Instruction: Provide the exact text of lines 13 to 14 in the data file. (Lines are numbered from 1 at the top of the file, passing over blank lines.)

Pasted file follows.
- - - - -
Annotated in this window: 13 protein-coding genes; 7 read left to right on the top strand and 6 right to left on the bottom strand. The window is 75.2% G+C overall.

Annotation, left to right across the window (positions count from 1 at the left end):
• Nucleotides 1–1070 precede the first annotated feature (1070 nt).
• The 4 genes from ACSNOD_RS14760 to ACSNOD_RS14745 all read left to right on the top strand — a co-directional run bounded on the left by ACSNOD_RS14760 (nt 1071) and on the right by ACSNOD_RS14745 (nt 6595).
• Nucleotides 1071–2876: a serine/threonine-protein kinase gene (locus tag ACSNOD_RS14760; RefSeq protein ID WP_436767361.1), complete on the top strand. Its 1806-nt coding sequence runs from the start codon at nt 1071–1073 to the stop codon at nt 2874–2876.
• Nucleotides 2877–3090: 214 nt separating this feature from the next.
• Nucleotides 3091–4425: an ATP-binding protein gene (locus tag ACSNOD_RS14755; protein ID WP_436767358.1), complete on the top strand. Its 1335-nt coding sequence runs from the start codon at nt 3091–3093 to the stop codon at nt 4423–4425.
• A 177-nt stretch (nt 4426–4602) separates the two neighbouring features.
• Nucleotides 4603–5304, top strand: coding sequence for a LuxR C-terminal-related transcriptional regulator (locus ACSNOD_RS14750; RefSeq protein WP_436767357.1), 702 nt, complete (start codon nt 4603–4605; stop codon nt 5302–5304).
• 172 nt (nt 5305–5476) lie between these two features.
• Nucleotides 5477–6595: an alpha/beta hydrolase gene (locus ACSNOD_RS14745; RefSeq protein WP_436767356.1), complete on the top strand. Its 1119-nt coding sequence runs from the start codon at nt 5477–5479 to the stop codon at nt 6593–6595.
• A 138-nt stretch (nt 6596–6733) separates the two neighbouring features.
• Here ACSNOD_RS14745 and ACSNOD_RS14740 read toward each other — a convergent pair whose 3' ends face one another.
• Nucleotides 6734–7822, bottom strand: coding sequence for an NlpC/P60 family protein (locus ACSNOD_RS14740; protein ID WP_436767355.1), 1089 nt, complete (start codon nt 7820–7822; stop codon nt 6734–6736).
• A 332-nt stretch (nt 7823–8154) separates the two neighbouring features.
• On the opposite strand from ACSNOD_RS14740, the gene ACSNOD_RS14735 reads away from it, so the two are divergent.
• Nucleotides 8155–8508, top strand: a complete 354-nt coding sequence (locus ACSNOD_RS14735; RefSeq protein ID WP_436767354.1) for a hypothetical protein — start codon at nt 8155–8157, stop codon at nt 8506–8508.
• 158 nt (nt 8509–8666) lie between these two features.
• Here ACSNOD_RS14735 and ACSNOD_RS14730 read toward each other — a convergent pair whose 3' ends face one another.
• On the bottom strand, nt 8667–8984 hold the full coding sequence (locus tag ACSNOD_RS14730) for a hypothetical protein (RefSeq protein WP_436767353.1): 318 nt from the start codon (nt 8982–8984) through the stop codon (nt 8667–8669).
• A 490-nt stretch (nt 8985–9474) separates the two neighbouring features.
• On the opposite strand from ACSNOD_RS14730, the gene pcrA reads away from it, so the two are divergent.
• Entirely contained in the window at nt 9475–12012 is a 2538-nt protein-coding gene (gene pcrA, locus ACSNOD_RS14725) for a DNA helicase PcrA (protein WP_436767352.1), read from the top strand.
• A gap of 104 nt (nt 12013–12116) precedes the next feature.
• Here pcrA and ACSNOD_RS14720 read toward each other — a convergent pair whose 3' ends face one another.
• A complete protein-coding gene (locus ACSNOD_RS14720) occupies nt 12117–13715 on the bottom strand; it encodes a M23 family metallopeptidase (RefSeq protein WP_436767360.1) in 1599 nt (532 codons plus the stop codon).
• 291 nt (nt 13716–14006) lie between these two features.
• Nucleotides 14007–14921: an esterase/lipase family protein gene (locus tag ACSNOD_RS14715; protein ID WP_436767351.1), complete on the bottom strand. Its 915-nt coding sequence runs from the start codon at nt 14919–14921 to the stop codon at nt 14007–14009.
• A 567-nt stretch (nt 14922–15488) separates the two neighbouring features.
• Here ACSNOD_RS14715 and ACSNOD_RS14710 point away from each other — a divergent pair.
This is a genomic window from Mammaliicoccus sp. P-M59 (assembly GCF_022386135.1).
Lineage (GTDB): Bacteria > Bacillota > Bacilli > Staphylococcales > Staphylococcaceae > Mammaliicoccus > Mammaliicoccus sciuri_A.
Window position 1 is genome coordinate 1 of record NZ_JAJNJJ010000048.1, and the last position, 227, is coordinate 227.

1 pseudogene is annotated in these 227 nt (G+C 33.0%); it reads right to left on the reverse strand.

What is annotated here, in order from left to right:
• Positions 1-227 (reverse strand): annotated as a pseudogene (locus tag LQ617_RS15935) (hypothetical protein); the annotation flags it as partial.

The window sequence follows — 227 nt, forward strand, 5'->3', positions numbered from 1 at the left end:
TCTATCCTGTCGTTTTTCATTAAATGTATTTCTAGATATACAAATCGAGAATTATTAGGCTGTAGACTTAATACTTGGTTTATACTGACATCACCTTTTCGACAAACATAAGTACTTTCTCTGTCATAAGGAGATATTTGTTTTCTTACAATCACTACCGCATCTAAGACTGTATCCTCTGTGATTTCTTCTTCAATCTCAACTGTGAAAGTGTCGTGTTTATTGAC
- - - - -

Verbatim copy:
• Here ACSNOD_RS14745 and ACSNOD_RS14740 read toward each other — a convergent pair whose 3' ends face one another.
• Nucleotides 6734–7822, bottom strand: coding sequence for an NlpC/P60 family protein (locus ACSNOD_RS14740; protein ID WP_436767355.1), 1089 nt, complete (start codon nt 7820–7822; stop codon nt 6734–6736).